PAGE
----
Pound hits new low and there could be worse to come


An economist has predicted further falls for the pound after it sank to a fresh 31-year low against the US dollar.

Sterling slumped below 1.28 US dollars at one stage, more than 15% below levels seen on referendum day, while it also dropped against the euro, falling 1% below Tuesday's closing figure to 1.16, its lowest level since 2013.

And Andy Scott, economist at HiFX, has warned there would be further falls for the pound, predicting a drop to 1.25 US dollars and 1.10 euro.

The fall of the pound in recent months
(Snappa graphic)

He said sterling would suffer as the "economic outlook significantly worsens and the UK awaits political leadership to provide some certainty".

A move by the Bank of England to help prop up the British economy on Tuesday, by relaxing rules for banks to boost lending by up to £150 billion, failed to halt the pound's slide.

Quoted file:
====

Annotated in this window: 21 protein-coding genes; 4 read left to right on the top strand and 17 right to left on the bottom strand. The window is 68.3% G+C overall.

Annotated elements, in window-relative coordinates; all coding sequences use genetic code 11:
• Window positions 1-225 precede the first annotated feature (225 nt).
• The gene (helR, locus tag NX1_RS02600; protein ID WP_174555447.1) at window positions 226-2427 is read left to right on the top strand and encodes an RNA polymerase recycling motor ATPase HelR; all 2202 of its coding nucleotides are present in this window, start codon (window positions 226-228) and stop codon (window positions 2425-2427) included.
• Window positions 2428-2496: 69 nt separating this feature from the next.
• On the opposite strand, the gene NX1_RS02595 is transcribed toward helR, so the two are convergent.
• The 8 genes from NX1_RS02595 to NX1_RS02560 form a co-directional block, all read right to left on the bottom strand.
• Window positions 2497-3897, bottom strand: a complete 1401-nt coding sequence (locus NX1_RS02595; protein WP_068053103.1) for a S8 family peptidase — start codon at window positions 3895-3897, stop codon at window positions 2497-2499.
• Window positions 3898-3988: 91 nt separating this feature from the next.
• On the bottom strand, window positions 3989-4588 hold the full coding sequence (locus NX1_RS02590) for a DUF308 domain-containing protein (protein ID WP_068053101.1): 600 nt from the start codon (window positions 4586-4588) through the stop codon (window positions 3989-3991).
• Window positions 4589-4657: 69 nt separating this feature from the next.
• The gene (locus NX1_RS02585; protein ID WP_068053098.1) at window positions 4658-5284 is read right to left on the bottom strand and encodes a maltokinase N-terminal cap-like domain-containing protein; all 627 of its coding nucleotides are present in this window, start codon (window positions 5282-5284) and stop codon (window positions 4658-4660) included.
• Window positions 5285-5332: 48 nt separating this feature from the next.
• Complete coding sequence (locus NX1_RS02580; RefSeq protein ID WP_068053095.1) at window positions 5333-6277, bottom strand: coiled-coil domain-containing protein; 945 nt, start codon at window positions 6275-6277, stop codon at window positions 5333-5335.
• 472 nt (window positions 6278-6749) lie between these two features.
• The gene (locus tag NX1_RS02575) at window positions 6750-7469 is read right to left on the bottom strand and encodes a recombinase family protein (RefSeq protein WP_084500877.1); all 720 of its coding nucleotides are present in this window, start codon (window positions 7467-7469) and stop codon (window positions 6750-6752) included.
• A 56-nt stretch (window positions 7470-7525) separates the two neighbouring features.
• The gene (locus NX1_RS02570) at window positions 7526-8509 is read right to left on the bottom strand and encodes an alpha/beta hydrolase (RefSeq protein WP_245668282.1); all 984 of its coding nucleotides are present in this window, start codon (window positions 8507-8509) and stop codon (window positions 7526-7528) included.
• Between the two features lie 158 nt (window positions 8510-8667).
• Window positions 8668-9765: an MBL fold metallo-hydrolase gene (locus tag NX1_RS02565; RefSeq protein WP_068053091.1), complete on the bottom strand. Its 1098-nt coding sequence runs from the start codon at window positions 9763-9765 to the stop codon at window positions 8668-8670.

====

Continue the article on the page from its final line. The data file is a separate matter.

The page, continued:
Michael Hewson, chief market analyst at CMC Markets UK, said: "Combined with a warning that some Brexit effects were already starting to crystallise and this week's slowdown in recent economic data we've seen a bit of a domino effect in locally exposed sterling assets, as well as risky assets generally across the world."

Bank of England governor Mark Carney
Mark Carney (Dylan Martinez/PA)

Bank of England governor Mark Carney said on unveiling measures to boost lending on Tuesday that the fallout from Brexit was starting to "crystallise", raising concerns over commercial property and buy-to-let investors, as well as the vulnerability of debt-laden households to an economic slowdown.

His assurances that the Bank's plan was working failed to prop up the pound, but offered some comfort to the FTSE 100 Index, which has so far proved resilient. But markets slid overnight in Asia, while European indices were also lower with the Dax in Germany and France's Cac 40 almost 1% lower.

Angus Nicholson, a market analyst at IG in Melbourne, Australia, said: "Mark Carney, almost the only British leader who seems to not be resigning at the moment, emphasised the challenges the UK economy will suffer in the post-Brexit world.

"Carney's speech seems to have initiated the dawning of realisation of the longer-term impact of Brexit for many in the markets."